Aircraft Make: BEECH
Aircraft Model: 35
Event Type: INCIDENT
Highest Injury: NONE
Aircraft Missing: No
Damage: MINOR
Activity: PERSONAL
Flight Phase: LANDING (LDG)
Operation: 91
City: CALDWELL
State: IDAHO

Cessna 172S Skyhawk SP, N99HV: Accidents occurred November 20, 2020 and June 10, 2017 at Lawrence Municipal Airport (KLWC), Douglas County, Kansas

This is preliminary information, subject to change, and may contain errors. Any errors in this report will be corrected when the final report has been completed. 

The National Transportation Safety Board did not travel to the scene of this accident. 

Additional Participating Entity:
Federal Aviation Administration / Flight Standards District Office; Wichita, Kansas

Aerohawk LLC


Location: Lawrence, KS 
Accident Number: CEN21LA066
Date & Time: November 20, 2020, 14:50 Local 
Registration: N99HV
Aircraft: Cessna 172
Injuries: 1 None
Flight Conducted Under: Part 91: General aviation - Instructional

On November 20, 2020, about 1450 central standard time, a Cessna 172S, N99HV, was substantially damaged when it was involved in an accident near Lawrence, Kansas. The pilot was not injured. The airplane was operated as a Title 14 Code of Federal Regulations Part 91 instructional flight.

According to the student pilot, he planned a solo flight. The instructor checked the plane out from the flight school, and indicated that he would be with another student, but would be available on the radio, if the student needed anything.

The student pilot reported that he didn't notice anything unusual during the pre-fight inspection and proceeded through the checklist for obtaining weather and runway information. The pilot added that that he finished the runup and magneto checks, manipulated the control yoke through its full range of motion, and set the radio frequency before takeoff.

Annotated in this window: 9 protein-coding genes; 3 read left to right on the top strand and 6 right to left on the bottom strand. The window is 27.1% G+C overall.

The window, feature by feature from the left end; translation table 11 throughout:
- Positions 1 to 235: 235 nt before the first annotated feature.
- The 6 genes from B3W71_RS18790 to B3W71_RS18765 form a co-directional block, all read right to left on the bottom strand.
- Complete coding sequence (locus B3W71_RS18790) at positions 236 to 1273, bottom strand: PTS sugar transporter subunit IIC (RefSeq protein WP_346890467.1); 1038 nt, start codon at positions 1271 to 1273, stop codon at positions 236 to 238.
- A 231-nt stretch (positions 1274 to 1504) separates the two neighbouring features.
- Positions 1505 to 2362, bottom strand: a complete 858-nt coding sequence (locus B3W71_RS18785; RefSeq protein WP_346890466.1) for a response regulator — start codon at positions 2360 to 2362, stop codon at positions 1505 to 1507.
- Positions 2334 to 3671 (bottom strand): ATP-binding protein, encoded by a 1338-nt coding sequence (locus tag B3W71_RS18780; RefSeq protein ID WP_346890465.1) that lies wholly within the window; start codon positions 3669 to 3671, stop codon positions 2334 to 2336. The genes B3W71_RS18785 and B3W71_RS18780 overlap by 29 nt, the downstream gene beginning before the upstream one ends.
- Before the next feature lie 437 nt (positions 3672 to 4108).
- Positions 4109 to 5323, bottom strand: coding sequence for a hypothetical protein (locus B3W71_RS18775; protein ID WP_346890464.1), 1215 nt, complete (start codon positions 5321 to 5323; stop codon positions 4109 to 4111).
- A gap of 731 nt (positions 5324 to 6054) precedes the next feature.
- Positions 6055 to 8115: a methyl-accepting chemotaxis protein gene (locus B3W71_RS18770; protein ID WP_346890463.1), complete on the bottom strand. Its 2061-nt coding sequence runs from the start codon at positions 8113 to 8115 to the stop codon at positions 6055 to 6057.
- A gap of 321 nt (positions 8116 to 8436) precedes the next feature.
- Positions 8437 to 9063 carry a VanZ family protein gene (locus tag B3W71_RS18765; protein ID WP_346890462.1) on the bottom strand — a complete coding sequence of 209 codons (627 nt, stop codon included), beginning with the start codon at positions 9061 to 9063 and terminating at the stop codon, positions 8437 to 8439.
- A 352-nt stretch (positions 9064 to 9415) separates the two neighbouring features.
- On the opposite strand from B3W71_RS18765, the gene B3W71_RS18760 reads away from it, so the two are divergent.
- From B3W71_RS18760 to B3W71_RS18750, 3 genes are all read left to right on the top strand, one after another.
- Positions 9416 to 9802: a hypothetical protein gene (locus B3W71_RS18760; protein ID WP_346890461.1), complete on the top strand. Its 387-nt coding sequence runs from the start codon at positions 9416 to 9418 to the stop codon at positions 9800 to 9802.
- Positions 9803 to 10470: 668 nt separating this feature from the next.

The pilot reported the nose pitched up and airplane climbed much faster than expected which he attributed to the weight difference from being solo rather than with an instructor in the airplane. He added it felt like he had to apply a lot of forward pressure on the yoke to keep the nose down, more than he was used to, so he double checked the trim wheel, adding that it felt like I was out of trim, but the wheel was centered where he set it during pre-flight.

He stayed in the traffic pattern and on final he pitched the nose of the airplane for airspeed while monitoring power and elevation. He reduced the engine throttle and prepared to land. He stated he was centered on the runway and pulled back on the yoke for the flare. The yoke suddenly came back, and the nose pitched very high. The pilot added that he didn't expect this sudden pitch change and was preparing to add full throttle for a go-around when the airplane stalled and landed hard.

After landing the pilot moved the yoke through the full range forward and backward to check the functionality. He stated that he did not notice the same "pop" forward and backward like he did during the previous landing, so he taxied back for another takeoff. He stated that during the initial climb there was a noticeable change in the yoke pressure, and it was difficult to apply enough forward pressure to keep the nose down.

He then turned from base to final and lined up for the landing. The pilot again reported that it was very difficult to control the pitch and airspeed and the yoke seemed to push either forward or backward over some type of "stuck" point, so he selected full flaps on final. After he initiated the landing flare, there was again a noticeable "snap" back of an inch or two of the yoke. The main gear landed first, however; the nose wheel came down very fast. The pilot reported that the yoke was as far back as it he could hold it, but the airplane didn't seem to be responding to the control input.